When set up correctly it’s easy to shift gears and it happens reliably. There’s a good level of chain control from the clutch-equipped derailleur and it all just does the job. SRAM released its Apex 1 drivetrain back in 2016, and hasn’t updated it since. This had us, once again, scratching our heads over why SRAM has seemingly let all of its still great gravel-focussed mechanical drivetrains fade away for Shimano to eat its lunch.
This particular model stops with mechanical disc brakes. There were a couple of stinker mechanical disc brakes at this Field Test, but the Tektro MD-C550 brakes (a cheaper version of the TRP Spyre) on this bike worked well enough. The whole test team unanimously agreed that if the budget allowed, we’d prefer the reduced hand effort, better-stopping power, and lower maintenance of hydraulic disc brakes. Still, these brakes work by moving both pads toward the rotor, they offer decent modulation and will stop you if you pull the levers hard enough (the same couldn’t be said for some other brakes on test).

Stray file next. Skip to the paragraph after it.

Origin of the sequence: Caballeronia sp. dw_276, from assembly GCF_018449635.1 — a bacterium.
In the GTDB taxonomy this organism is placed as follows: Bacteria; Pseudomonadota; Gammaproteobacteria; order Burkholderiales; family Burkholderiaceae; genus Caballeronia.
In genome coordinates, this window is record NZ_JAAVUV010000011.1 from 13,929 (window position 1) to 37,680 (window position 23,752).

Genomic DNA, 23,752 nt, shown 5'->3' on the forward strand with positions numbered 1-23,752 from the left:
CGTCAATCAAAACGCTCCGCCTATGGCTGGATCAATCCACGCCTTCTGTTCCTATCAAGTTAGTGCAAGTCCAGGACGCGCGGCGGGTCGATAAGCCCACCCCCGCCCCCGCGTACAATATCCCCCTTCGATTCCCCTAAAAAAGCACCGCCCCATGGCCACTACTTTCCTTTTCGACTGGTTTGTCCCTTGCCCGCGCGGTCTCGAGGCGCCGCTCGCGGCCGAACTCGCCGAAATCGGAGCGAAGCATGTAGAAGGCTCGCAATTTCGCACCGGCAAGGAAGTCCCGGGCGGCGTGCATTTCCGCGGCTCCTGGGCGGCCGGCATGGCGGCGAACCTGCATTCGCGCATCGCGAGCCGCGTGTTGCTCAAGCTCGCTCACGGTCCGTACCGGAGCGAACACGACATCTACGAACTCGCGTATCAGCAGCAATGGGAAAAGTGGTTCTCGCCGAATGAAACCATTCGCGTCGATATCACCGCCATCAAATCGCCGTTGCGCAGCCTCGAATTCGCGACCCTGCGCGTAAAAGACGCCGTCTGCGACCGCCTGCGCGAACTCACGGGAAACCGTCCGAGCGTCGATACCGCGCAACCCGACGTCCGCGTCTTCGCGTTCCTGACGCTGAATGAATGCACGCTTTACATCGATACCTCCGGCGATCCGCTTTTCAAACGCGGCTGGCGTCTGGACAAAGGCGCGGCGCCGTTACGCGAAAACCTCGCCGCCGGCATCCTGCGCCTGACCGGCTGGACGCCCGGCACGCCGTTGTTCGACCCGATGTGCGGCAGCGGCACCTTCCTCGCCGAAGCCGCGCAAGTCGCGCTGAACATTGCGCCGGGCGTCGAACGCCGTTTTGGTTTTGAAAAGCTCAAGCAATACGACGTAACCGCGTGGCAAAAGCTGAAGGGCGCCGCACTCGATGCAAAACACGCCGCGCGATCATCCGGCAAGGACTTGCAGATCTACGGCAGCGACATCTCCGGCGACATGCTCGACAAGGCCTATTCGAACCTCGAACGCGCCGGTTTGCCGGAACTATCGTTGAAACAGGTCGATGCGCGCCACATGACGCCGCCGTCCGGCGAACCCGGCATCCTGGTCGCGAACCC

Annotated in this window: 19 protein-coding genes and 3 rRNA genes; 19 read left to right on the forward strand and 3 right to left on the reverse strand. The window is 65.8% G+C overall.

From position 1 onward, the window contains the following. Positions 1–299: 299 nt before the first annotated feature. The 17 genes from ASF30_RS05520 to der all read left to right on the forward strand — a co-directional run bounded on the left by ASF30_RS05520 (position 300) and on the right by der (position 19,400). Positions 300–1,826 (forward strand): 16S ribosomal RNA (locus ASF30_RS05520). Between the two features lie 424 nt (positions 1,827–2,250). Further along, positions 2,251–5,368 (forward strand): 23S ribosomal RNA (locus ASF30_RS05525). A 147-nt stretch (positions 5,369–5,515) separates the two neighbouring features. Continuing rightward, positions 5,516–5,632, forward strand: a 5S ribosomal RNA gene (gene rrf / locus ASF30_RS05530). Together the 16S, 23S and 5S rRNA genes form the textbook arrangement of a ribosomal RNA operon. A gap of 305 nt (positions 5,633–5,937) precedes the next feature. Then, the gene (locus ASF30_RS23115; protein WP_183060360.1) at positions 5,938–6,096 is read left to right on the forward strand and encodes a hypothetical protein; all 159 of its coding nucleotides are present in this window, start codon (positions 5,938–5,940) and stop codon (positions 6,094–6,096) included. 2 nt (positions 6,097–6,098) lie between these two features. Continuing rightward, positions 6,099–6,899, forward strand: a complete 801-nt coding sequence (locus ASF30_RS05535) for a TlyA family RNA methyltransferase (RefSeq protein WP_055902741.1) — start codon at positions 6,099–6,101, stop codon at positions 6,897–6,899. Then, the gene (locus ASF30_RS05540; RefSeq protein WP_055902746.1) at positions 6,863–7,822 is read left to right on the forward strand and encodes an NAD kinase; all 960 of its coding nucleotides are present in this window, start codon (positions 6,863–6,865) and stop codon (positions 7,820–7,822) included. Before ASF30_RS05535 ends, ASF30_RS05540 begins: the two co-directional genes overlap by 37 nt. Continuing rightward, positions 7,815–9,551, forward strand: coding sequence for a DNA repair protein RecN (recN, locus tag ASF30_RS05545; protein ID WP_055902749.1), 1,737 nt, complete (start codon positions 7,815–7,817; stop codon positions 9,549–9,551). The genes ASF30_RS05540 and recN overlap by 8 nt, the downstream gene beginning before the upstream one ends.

Unfortunately, an upgrade to hydraulic brakes only occurs on the next model up, which costs an extra US$600, although it solves the previous complaint related to the gearing range, too.
It was exciting to find that both the WTB i23 rims and Terravail Washburn 38 mm tyres are tubeless-ready, a feature we immediately made use of. Ditching the tubes will require you to replace the provided rim strip with an air-tight tubeless tape. You’ll also need tubeless valves, tyre sealant, and the knowledge of how to use such parts. However, all of these small parts are relatively cheap and bring major benefits through the ability to run lower tyre pressures without risk (or at least a greatly reduced risk) of suffering the common pinch flat.